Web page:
The 22nd Iran-Pakistan joint border meetings began in the southern Iranian city of Zahedan on Monday.
The convention is attended by Iranian and Pakistani delegations, IRNA reported.
The Iranian delegation is headed by Deputy Governor General for Security and Disciplinary Affairs of Iran’s Sistan-Baluchestan Province Mohammad-Hadi Mar’ashi while Chief Secretary of Pakistan’s Balochistan Province Ahmad Nazir heads the Pakistani sides.
Commenting on the long history of friendly ties between Iran and Pakistan on the first day of the meetings, Mar’ashi said, “The people of the two countries also have close cultural and social relations and even kinship relationships.”
“The two Muslim neighboring countries have cultural, historical and religious commonalities as well as many common economic interests. Expansion of bilateral relations can lead to an economic boom and improved security in southeastern parts of Iran and Pakistan’s Balochistan Province,” he added.
Mar’ashi noted that Iran’s Sistan-Baluchestan Province and Pakistan’s Balochistan cannot be separated from each other as in the past the two regions constituted a single area and the people of the two zones still have kinship relationships with each other.”
He said since the people of the two provinces have constant interactions with each other in view of their ethnic and religious commonalities, it is essential to ensure security in the region to facilitate expansion of relations.
Elsewhere in his remarks, Mar’ashi expressed hope that the decisions made in this meeting will have positive effects on relations between the two countries’.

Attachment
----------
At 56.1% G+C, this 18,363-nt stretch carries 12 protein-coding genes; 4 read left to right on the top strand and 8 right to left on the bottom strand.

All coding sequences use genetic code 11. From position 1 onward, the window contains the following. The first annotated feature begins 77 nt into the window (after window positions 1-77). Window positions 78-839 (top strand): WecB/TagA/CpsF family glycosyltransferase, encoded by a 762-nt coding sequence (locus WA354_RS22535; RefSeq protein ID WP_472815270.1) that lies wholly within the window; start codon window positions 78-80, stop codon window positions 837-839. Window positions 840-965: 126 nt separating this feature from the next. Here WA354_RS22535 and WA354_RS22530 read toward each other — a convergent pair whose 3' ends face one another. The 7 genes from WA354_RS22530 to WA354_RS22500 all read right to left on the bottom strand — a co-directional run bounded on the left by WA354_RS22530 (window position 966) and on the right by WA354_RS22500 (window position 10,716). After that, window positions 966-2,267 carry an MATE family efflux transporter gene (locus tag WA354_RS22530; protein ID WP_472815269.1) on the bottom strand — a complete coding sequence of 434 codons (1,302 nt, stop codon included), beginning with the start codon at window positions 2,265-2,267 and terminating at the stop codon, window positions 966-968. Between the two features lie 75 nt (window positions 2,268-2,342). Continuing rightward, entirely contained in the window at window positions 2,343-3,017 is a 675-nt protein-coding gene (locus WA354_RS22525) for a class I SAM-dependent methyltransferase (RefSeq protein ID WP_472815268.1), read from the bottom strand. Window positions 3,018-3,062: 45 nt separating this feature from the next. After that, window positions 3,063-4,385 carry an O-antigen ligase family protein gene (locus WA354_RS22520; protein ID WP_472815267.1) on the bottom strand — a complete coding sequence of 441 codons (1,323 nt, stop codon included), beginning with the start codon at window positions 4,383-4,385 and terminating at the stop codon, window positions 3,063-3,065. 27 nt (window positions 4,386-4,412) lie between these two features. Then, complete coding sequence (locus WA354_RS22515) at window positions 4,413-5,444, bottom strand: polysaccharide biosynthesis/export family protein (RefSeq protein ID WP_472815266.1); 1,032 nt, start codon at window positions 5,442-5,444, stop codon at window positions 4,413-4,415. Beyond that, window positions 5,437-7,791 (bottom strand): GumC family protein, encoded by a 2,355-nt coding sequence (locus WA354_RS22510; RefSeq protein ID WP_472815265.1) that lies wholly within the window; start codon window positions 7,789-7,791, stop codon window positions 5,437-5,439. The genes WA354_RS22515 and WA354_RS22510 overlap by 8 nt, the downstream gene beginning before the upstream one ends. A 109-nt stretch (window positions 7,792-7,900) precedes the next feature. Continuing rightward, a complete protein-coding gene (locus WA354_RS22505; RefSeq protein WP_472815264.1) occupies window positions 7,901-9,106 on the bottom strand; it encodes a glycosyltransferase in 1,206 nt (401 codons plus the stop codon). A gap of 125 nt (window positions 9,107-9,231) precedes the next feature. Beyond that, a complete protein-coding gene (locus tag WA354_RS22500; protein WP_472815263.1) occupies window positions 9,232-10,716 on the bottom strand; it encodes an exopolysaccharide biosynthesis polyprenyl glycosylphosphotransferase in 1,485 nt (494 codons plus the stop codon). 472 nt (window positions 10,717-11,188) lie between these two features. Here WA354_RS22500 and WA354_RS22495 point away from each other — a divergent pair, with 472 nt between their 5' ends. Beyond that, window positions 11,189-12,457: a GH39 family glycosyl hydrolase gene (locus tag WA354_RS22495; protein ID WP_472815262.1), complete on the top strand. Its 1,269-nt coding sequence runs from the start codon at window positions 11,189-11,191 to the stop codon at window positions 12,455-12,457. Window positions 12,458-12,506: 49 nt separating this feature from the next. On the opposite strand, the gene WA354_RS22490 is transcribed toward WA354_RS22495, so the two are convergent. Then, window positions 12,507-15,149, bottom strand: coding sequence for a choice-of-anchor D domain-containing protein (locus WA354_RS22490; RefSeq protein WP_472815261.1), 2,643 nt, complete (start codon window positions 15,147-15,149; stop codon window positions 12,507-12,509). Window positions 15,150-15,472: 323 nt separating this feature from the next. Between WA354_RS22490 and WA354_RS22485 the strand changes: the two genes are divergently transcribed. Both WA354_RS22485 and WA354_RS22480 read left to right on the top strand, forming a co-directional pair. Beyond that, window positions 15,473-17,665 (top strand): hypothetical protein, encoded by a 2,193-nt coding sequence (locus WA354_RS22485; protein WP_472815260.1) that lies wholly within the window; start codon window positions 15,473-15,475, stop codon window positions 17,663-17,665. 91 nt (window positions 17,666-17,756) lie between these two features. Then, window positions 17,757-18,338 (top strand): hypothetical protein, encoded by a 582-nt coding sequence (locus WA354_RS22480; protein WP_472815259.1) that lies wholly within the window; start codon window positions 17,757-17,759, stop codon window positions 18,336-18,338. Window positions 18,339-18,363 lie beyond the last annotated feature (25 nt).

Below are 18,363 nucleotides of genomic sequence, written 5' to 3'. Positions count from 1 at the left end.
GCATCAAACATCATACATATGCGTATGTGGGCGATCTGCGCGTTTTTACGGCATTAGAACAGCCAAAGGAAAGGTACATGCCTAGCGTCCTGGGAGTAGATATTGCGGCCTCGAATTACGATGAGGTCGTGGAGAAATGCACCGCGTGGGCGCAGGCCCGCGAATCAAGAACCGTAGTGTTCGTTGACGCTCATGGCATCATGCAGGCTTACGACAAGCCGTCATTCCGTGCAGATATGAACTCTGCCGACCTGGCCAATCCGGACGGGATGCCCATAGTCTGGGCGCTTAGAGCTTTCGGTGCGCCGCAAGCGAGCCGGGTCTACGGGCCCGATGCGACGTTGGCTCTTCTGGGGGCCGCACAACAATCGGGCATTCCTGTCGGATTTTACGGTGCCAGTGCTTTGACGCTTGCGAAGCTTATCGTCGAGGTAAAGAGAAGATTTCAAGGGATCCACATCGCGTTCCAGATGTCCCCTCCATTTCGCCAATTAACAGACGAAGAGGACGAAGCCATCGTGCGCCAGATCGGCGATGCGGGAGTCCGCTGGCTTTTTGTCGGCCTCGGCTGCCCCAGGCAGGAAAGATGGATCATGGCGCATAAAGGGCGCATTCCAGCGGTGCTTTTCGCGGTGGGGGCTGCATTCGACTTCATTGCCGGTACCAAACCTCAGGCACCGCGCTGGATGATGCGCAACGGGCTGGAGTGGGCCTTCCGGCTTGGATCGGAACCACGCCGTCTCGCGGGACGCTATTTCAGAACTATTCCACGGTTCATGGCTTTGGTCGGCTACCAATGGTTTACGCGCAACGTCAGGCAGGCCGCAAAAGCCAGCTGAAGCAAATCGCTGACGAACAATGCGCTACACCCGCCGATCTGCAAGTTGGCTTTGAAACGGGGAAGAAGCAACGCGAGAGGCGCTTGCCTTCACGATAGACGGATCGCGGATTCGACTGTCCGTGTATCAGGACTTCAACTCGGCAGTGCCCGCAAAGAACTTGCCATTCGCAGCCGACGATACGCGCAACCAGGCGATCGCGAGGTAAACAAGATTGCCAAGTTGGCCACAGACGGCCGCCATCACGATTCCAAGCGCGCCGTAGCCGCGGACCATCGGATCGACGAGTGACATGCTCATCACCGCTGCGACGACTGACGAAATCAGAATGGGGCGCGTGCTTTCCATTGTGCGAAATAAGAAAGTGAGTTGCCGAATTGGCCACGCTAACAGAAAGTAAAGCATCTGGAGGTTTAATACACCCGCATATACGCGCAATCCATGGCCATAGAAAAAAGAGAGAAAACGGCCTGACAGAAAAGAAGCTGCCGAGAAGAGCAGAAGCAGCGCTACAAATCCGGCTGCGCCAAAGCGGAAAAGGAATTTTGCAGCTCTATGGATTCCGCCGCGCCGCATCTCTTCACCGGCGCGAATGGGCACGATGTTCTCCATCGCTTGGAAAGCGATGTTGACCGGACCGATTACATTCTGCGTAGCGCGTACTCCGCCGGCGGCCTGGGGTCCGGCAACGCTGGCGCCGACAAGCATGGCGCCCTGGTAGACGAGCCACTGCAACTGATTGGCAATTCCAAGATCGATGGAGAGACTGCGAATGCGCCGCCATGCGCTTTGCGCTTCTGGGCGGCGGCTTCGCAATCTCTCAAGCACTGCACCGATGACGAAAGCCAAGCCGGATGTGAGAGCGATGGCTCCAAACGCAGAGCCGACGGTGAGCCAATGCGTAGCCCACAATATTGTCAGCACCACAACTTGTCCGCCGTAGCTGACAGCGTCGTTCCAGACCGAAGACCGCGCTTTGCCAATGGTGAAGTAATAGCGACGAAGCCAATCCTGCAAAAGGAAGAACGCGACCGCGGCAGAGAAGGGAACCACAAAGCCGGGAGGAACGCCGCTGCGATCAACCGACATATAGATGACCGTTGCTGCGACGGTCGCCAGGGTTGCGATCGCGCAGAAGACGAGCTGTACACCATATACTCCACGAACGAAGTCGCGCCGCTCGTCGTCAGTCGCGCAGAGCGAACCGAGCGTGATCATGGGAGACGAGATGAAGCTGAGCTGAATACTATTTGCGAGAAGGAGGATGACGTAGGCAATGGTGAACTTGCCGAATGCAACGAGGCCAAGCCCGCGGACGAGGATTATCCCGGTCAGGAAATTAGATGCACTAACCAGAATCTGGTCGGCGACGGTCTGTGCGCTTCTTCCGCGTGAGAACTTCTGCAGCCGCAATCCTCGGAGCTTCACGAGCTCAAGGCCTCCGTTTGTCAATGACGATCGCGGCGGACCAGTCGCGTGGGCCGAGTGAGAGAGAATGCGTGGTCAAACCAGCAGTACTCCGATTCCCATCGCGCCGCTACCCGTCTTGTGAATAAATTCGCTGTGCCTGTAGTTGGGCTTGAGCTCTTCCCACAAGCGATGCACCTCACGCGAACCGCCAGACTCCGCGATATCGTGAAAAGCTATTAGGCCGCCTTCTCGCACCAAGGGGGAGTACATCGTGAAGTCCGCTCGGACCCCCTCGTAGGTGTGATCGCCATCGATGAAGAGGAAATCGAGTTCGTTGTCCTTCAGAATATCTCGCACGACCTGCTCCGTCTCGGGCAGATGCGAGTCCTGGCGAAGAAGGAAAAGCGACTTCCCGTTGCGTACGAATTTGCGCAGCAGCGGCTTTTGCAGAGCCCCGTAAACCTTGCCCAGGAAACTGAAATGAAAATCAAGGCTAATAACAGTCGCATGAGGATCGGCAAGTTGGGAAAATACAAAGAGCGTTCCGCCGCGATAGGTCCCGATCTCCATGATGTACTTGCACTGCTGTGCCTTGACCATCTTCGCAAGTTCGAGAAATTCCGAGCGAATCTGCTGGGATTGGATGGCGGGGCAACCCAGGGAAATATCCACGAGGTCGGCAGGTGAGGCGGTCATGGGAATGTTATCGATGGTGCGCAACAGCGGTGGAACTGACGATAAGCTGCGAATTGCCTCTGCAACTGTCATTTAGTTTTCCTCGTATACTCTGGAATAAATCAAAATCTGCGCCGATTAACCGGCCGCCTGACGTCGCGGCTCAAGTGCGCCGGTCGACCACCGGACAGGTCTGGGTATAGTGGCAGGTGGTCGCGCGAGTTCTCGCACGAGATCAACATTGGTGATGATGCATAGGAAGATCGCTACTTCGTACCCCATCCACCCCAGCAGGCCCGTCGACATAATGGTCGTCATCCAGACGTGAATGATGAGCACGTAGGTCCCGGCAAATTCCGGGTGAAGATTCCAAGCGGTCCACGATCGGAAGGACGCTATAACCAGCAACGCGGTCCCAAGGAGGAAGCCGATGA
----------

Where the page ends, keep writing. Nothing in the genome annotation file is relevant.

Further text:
The two-day meeting is attended by the two countries’ heads of security bodies, foreign ministry and customs officials as well as border cities’ governors.
In addition to Iran-Pakistan’s 921 kilometers of joint land borders, the special geographic location of the two countries have enabled them to play critical roles in guaranteeing the region’s security.
On October 15, the so-called Jaish-ul-Adl terrorist group infiltrated Iran from the Pakistani side of the border and took hostage 12 border guards, local Basij forces, and the Islamic Revolution Guards Corps (IRGC) members.
On November 22, five of the Iranian border guards who had been abducted by terrorists returned home following consultations with Pakistani diplomatic and military officials.
In recent years, terrorist groups coming from Afghanistan and Pakistan have launched several attacks on Iranian military forces along the southeastern border areas.
Tehran has frequently asked the two neighbors to step up security at the common border to prevent terrorist attacks on Iranian forces.